b. 1957, Accra, Ghana. Lives and works in London

Purple, 2017 
Six-channel video Installation, 62’
Thyssen-Bornemisza Art Contemporary, Vienna

The video installation is on view from June 15 to November 17, 2019

John Akomfrah’s impressive epic video is composed of cinematic and newly-shot footage from the farthest corners of the world. The installation immerses the viewer in the color purple, a hybrid hue that combines the coldness of blue and the warmth of red, thus symbolizing the complexity and interdependence of every living thing. The montage of scenes of natural beauty creates a painful sense of the looming loss that humanity is facing. The reference to Tyrian purple, an expensive pigment which was initially created from a rare type of gastropod and became a symbol of might for Roman and Byzantine emperors, is a reminder of an early example of humankind’s exploitation of nature not for survival but as a means of acquiring wealth and demonstrating power.

Moving from images of birth to images of death, the narrative unambiguously points to the destructive nature of our activities on the planet, which is inevitably moving toward an ecological disaster. In his panoramic views of nature’s most stunning landscapes, now altered by humanity, Akomfrah uses a technique popular in Romantic painting, placing solitary human figures at the center of his compositions. But if in German Romantic painter Caspar David Friedrich’s work anonymous figures confront the merciless and sublime forces of nature, in Akomfrah’s video they seem to embody the arrogance reflected in our vision of humankind as the center of the universe, ruling over all life on the planet. The irritating idleness of the figures in Purple reads as a premonition of the global consequences of humanity’s indifference toward its own ecological impact on the planet.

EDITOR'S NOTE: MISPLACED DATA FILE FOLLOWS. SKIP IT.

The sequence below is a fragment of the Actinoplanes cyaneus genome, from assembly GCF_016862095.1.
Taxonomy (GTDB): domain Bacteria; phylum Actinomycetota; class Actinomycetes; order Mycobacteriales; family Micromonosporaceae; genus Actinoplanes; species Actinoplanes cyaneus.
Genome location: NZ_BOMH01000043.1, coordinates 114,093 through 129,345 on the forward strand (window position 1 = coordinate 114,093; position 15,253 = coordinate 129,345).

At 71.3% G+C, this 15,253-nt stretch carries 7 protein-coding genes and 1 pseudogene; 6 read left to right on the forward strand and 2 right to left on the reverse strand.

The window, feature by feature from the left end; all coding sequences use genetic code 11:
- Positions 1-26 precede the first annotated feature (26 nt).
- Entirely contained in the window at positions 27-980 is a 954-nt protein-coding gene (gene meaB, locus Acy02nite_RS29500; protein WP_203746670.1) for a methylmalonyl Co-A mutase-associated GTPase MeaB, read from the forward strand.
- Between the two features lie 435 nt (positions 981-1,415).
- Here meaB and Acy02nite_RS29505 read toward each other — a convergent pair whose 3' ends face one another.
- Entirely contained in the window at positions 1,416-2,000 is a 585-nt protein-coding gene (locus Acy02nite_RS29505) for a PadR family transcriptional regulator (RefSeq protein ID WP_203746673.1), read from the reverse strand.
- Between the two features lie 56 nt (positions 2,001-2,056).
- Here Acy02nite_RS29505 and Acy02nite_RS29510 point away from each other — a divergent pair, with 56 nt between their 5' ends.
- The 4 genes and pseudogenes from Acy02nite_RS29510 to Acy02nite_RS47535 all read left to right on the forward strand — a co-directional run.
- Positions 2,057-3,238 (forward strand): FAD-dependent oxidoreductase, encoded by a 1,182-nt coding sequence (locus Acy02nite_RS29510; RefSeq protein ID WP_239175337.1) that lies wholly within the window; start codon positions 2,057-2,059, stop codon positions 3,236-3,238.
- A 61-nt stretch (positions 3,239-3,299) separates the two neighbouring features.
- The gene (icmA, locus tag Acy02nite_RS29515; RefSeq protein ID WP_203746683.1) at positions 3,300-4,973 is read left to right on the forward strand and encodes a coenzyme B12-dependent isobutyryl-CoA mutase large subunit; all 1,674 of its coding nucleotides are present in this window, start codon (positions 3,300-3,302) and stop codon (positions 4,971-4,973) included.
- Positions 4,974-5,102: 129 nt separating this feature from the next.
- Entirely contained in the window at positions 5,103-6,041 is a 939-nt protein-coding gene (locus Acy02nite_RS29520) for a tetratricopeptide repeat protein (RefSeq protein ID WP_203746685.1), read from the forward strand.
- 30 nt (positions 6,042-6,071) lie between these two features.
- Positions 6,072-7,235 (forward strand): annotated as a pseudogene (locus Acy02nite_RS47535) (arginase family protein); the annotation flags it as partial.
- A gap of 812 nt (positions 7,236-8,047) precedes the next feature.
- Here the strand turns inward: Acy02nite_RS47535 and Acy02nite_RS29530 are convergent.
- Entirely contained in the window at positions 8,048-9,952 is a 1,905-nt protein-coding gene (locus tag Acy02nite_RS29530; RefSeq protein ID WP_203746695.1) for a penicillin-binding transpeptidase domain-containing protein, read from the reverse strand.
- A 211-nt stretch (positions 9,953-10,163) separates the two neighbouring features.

Commissioned by the Barbican, London and co-commissioned by Bildmuseet Umeå, Sweden,

TBA21–Academy, The Institute of Contemporary Art/Boston, Museu Coleção Berardo, Lisbon, and Garage Museum of Contemporary Art, Moscow.